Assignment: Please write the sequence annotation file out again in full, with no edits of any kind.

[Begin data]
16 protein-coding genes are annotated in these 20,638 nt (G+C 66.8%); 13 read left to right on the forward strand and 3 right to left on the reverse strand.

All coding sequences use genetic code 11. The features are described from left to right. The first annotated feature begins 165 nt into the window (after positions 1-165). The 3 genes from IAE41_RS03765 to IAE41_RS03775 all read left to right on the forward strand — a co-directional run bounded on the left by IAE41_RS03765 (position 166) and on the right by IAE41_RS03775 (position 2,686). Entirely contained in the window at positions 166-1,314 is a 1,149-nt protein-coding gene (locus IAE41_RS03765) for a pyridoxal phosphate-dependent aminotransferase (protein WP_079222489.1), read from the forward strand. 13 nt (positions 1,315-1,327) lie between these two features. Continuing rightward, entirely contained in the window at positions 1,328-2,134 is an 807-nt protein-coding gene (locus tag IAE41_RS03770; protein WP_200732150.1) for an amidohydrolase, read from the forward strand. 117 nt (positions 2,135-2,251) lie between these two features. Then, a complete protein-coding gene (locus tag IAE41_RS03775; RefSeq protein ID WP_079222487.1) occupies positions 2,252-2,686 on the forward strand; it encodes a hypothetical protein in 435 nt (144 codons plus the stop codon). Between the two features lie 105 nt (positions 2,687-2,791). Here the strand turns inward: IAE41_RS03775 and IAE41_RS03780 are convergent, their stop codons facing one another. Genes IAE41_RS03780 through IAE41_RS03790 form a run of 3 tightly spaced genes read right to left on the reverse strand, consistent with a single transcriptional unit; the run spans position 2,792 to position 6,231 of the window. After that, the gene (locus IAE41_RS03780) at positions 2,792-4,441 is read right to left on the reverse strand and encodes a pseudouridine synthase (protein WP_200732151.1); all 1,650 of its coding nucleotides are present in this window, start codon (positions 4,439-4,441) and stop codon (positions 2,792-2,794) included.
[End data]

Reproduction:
16 protein-coding genes are annotated in these 20,638 nt (G+C 66.8%); 13 read left to right on the forward strand and 3 right to left on the reverse strand.

All coding sequences use genetic code 11. The features are described from left to right. The first annotated feature begins 165 nt into the window (after positions 1-165). The 3 genes from IAE41_RS03765 to IAE41_RS03775 all read left to right on the forward strand — a co-directional run bounded on the left by IAE41_RS03765 (position 166) and on the right by IAE41_RS03775 (position 2,686). Entirely contained in the window at positions 166-1,314 is a 1,149-nt protein-coding gene (locus IAE41_RS03765) for a pyridoxal phosphate-dependent aminotransferase (protein WP_079222489.1), read from the forward strand. 13 nt (positions 1,315-1,327) lie between these two features. Continuing rightward, entirely contained in the window at positions 1,328-2,134 is an 807-nt protein-coding gene (locus tag IAE41_RS03770; protein WP_200732150.1) for an amidohydrolase, read from the forward strand. 117 nt (positions 2,135-2,251) lie between these two features. Then, a complete protein-coding gene (locus tag IAE41_RS03775; RefSeq protein ID WP_079222487.1) occupies positions 2,252-2,686 on the forward strand; it encodes a hypothetical protein in 435 nt (144 codons plus the stop codon). Between the two features lie 105 nt (positions 2,687-2,791). Here the strand turns inward: IAE41_RS03775 and IAE41_RS03780 are convergent, their stop codons facing one another. Genes IAE41_RS03780 through IAE41_RS03790 form a run of 3 tightly spaced genes read right to left on the reverse strand, consistent with a single transcriptional unit; the run spans position 2,792 to position 6,231 of the window. After that, the gene (locus IAE41_RS03780) at positions 2,792-4,441 is read right to left on the reverse strand and encodes a pseudouridine synthase (protein WP_200732151.1); all 1,650 of its coding nucleotides are present in this window, start codon (positions 4,439-4,441) and stop codon (positions 2,792-2,794) included.